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admiration afterwards already appears beauty become called CHAPTER character close course death described Dickens Dickens's doubt early effect England English expression eyes Faerie Queene feeling force gave genius give given half hand heart honour hope humour imagination interest Ireland Irish Italy kind Lady land later least less letters literary living London look Lord manner master means mind moral nature never novel once passed perhaps picture poem poet poetical poetry present probably published Queene reader scene Scott seems sense side Sir Walter Spenser spirit story strong success taken things thought tion took true turned whole writing written wrote young
Page 20 - Sound, sound the clarion, fill the fife ! To all the sensual world proclaim, One crowded hour of glorious life Is worth an age without a name.
Page 101 - That young lady had a talent for describing the involvements and feelings and characters of ordinary life, which is to me the most wonderful I ever met with. The Big Bow-wow strain I can do myself like any now going ; but the exquisite touch, which renders ordinary commonplace things and characters interesting, from the truth of the description and the sentiment, is denied to me.
Page 88 - I that was wont to behold her riding like Alexander, hunting like Diana, walking like Venus, the gentle wind blowing her fair hair about her pure cheeks, like a nymph; sometime sitting in the shade like a Goddess; sometime singing like an angel; sometime playing like Orpheus. Behold the sorrow of this world! Once amiss, hath bereaved me of all.
Page 79 - But that same gentle Spirit, from whose pen Large streames of honnie and sweete Nectar flowe, Scorning the boldnes of such base-borne men, Which dare their follies forth so rashlie throwe, Doth rather choose to sit in idle Cell, Than so himselfe to mockerie to sell.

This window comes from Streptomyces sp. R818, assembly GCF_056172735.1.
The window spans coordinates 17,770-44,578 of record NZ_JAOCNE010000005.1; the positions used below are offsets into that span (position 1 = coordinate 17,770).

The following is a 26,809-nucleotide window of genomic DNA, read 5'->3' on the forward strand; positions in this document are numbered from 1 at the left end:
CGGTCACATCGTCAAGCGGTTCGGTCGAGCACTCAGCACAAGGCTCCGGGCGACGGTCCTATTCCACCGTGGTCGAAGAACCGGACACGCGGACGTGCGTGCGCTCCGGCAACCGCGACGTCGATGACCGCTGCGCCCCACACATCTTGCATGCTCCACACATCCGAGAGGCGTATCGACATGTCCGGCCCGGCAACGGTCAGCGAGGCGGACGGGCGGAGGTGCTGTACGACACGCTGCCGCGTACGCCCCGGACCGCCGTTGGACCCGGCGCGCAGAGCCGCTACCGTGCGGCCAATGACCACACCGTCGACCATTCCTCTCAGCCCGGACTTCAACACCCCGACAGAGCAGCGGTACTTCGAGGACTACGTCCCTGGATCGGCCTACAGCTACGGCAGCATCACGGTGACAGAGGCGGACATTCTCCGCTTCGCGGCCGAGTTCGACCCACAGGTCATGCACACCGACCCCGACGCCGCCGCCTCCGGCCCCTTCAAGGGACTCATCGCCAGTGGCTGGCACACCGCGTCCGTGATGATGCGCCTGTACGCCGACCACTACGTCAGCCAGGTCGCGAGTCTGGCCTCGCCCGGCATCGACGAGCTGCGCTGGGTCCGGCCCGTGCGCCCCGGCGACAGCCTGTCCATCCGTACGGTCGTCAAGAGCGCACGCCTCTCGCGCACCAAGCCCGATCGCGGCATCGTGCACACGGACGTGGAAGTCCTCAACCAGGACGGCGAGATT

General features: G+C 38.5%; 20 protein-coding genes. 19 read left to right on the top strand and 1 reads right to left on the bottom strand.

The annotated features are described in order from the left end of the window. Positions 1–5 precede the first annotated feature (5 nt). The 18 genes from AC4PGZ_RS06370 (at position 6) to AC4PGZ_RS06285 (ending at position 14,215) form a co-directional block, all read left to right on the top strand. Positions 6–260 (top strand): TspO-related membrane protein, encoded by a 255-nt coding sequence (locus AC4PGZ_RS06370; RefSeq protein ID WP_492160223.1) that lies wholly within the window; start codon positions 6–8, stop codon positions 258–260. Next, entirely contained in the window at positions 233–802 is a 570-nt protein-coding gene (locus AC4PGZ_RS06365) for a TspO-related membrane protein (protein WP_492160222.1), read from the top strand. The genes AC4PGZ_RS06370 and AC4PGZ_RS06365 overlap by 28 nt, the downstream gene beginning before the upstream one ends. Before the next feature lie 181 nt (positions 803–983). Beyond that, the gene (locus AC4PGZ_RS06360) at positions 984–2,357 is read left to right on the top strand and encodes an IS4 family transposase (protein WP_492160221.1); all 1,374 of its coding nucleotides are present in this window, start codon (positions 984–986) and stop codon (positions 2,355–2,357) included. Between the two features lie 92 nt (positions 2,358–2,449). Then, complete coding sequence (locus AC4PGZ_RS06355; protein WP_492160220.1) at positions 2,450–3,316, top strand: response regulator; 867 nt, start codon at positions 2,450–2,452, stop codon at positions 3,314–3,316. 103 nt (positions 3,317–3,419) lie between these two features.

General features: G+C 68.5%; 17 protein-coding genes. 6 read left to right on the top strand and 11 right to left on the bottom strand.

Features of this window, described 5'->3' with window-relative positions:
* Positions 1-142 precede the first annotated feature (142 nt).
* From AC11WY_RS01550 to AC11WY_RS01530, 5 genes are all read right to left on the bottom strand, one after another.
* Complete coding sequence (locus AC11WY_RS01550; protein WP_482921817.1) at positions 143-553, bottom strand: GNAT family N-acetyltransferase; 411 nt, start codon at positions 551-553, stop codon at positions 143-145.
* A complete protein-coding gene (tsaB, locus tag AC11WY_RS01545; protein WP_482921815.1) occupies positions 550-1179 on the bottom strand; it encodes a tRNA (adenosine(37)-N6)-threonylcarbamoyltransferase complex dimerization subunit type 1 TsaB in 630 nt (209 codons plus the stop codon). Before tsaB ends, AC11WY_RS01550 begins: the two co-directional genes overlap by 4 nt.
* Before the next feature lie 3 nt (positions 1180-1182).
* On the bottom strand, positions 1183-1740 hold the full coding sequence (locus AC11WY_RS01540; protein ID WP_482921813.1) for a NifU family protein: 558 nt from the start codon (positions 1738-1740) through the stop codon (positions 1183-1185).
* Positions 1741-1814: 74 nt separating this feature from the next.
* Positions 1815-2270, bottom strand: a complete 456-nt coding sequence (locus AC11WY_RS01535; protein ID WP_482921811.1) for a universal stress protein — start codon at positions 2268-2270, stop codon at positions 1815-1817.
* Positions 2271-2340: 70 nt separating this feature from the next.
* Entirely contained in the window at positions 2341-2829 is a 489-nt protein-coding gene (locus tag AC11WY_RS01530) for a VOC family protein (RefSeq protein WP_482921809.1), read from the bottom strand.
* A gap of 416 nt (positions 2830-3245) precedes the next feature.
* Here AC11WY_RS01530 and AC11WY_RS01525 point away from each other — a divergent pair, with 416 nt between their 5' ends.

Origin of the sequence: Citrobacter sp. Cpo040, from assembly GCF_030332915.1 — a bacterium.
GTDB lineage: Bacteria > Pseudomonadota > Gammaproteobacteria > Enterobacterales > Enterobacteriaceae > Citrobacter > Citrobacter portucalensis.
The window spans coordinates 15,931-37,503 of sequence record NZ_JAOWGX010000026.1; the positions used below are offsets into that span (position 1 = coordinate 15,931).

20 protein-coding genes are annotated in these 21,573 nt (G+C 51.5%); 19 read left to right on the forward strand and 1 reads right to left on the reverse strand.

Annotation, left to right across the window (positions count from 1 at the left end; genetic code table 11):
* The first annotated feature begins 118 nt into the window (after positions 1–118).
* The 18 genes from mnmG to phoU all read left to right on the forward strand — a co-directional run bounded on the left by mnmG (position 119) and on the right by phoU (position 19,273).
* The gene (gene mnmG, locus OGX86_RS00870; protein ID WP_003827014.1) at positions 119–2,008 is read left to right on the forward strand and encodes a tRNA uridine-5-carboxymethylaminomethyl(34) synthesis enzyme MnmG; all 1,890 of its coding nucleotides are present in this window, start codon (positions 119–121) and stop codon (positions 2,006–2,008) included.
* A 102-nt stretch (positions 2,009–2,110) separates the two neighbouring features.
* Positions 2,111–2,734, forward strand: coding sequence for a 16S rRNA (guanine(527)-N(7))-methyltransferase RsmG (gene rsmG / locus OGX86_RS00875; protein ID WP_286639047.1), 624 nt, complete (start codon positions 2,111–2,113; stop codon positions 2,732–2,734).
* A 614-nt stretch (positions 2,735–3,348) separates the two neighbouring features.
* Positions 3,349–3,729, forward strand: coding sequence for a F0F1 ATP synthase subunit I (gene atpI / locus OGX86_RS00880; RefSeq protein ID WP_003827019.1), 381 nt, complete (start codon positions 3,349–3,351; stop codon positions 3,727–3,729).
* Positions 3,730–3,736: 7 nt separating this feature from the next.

Page 31 - The violet in her green-wood bower, Where birchen boughs with hazels mingle, May boast itself the fairest flower In glen, or copse, or forest dingle. Though fair her gems of azure hue, Beneath the dew-drop's weight reclining; I've seen an eye of lovelier blue, More sweet through wat'ry lustre shining.
Page 10 - Of witches' spells, of warriors' arms ; Of patriot battles, won of old By Wallace wight and Bruce the bold ; Of later fields of feud and fight, When, pouring from their Highland height, The Scottish clans, in headlong sway, Had swept the scarlet ranks away. While...
Page 46 - In varying cadence, soft or strong, He swept the sounding chords along: The present scene, the future lot, His toils, his wants, were all forgot: Cold diffidence, and age's frost, In the full tide of song were lost : Each blank, in faithless memory void, The poet's glowing thought supplied ; And, while his harp responsive rung, 'Twas thus the LATEST MINSTREL sung.